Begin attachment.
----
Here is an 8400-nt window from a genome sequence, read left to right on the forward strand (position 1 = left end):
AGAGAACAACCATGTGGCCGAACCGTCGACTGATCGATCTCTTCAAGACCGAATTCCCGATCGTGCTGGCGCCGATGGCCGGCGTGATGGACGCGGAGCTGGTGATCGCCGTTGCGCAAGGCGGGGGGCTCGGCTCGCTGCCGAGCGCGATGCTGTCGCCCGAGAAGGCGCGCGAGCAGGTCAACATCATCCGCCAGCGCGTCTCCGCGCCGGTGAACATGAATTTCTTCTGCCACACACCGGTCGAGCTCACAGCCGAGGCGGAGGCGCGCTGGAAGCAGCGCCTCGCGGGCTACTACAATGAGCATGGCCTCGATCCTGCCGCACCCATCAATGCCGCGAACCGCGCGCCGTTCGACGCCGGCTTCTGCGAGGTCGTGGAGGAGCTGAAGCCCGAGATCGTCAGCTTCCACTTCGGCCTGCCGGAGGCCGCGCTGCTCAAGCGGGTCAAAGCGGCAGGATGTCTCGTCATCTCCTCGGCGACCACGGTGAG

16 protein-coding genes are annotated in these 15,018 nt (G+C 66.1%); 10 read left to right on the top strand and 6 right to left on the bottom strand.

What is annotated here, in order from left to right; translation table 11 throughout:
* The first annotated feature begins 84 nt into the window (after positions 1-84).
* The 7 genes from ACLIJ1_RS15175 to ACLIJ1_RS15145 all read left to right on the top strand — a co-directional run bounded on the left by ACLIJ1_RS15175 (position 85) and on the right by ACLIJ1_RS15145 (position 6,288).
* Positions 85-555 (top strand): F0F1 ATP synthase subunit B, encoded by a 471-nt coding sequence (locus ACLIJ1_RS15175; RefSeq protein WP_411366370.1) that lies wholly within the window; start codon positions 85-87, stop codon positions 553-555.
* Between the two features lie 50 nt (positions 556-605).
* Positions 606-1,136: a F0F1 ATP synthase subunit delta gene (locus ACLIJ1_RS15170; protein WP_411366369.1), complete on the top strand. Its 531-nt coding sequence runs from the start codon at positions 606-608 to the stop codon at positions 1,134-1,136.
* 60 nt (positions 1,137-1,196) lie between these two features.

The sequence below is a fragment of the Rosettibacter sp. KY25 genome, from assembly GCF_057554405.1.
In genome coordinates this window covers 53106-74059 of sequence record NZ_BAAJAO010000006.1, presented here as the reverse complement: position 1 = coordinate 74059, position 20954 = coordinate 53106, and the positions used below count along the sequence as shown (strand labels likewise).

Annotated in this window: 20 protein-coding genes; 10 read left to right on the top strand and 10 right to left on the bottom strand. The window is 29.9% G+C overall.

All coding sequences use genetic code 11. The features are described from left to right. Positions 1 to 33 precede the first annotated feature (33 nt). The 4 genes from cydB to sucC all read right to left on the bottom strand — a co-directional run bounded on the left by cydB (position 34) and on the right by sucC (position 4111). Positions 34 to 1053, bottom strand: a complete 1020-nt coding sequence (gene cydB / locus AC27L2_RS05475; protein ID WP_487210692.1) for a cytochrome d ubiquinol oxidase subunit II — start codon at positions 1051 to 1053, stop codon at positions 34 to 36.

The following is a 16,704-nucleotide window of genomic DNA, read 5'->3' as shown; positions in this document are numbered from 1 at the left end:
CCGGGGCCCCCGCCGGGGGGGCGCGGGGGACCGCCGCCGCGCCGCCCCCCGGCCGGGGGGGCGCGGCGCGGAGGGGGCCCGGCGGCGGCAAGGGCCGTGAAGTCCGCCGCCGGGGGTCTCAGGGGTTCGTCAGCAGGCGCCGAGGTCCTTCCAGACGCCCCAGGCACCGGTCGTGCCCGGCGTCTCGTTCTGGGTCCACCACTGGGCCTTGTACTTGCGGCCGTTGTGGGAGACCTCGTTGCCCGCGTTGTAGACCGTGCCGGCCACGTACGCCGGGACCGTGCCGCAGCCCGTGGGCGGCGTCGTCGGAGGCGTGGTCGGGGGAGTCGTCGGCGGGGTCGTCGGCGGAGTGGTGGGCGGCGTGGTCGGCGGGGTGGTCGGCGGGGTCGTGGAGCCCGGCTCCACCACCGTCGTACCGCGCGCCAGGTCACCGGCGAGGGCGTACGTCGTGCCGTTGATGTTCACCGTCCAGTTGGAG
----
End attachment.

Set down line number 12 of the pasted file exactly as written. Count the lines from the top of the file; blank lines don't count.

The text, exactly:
In genome coordinates this window covers 53106-74059 of sequence record NZ_BAAJAO010000006.1, presented here as the reverse complement: position 1 = coordinate 74059, position 20954 = coordinate 53106, and the positions used below count along the sequence as shown (strand labels likewise).